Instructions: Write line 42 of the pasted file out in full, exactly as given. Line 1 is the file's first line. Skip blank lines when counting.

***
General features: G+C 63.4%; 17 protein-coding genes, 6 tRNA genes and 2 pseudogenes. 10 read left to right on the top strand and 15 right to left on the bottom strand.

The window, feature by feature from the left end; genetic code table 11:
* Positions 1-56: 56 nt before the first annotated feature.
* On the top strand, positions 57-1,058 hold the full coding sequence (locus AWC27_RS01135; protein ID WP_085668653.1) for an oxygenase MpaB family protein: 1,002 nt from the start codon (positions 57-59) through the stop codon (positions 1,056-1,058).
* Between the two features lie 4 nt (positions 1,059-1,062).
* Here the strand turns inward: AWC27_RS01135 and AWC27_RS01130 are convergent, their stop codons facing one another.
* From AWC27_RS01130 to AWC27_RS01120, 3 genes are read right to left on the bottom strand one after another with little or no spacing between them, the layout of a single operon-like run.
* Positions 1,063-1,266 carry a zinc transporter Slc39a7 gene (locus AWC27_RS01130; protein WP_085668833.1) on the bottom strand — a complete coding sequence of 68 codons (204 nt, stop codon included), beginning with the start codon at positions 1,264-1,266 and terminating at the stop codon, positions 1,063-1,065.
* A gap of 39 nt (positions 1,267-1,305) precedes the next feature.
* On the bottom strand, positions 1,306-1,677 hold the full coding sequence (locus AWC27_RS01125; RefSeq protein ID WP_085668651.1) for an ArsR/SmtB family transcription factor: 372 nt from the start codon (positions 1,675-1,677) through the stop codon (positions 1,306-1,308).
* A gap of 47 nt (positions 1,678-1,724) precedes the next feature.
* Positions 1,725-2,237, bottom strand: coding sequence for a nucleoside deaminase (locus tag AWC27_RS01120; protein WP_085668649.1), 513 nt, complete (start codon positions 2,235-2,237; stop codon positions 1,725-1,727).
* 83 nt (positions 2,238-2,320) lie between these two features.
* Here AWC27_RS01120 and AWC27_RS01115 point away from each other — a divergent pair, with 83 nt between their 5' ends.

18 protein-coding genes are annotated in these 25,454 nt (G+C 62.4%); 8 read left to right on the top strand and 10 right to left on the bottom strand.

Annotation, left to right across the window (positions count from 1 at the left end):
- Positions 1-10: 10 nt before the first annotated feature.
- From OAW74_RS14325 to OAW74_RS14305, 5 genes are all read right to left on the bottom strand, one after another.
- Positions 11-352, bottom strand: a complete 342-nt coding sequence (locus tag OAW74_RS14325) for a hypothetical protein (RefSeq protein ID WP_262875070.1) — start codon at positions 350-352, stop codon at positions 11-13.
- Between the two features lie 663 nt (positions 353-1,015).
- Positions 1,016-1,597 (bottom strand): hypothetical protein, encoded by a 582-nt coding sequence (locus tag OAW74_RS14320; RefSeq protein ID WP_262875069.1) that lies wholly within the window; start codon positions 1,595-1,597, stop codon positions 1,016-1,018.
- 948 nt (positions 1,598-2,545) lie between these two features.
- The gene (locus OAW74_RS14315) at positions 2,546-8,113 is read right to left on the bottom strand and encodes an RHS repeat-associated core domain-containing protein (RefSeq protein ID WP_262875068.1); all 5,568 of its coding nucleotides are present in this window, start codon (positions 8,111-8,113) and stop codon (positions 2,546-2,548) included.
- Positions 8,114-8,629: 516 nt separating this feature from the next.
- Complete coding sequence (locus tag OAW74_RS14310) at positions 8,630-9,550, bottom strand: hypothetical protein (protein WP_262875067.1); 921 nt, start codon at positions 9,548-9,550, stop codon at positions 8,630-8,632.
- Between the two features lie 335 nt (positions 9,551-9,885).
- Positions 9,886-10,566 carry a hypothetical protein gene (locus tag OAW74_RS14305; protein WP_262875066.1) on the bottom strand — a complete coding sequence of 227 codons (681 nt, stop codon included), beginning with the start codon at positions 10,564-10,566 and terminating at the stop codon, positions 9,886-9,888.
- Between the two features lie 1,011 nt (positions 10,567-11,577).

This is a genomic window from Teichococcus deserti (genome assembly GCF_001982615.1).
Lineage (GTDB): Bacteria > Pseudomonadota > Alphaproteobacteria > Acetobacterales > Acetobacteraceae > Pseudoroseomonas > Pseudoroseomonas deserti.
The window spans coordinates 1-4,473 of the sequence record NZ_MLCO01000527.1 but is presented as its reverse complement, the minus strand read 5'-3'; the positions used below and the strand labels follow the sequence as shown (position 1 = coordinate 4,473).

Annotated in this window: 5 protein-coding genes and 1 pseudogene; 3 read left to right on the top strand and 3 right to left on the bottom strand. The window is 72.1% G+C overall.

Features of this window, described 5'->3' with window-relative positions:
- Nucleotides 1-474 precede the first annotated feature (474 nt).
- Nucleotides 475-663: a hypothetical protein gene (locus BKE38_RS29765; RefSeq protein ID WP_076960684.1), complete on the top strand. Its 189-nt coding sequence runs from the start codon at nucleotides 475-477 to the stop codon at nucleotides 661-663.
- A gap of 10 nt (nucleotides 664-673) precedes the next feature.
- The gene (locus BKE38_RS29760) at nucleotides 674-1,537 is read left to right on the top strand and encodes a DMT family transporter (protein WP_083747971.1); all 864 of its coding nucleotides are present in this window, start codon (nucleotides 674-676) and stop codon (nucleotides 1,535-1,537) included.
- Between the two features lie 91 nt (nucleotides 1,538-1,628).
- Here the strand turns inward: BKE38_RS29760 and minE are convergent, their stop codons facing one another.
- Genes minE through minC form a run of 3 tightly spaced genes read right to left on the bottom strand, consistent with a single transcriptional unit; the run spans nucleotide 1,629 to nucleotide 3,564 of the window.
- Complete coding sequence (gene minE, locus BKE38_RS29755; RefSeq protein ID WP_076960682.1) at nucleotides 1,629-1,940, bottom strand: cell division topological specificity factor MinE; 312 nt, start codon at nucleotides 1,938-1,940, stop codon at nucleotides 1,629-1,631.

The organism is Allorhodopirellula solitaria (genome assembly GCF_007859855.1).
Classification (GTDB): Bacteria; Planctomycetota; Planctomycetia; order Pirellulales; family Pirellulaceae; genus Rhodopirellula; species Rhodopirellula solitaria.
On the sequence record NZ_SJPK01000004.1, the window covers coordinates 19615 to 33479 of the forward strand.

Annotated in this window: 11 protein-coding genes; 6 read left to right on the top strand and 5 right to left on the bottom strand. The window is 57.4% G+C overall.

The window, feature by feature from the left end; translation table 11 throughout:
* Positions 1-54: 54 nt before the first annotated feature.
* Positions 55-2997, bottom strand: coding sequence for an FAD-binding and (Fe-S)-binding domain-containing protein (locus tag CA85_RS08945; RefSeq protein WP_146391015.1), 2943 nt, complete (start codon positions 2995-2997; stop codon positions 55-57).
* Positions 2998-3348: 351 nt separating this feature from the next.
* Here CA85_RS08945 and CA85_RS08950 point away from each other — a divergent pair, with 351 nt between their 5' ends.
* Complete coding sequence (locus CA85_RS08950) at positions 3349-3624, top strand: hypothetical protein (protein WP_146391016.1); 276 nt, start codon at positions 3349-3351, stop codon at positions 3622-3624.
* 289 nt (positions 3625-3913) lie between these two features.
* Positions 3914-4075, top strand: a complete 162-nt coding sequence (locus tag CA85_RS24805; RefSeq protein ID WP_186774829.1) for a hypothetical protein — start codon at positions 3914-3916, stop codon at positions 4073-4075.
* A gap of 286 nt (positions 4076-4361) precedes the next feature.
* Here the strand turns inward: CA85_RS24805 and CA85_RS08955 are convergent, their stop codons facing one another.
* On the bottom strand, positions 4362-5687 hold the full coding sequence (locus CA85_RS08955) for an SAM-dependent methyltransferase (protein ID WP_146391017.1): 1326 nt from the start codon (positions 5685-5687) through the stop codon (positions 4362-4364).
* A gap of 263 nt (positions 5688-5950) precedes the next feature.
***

The organism is Allorhodopirellula solitaria (genome assembly GCF_007859855.1).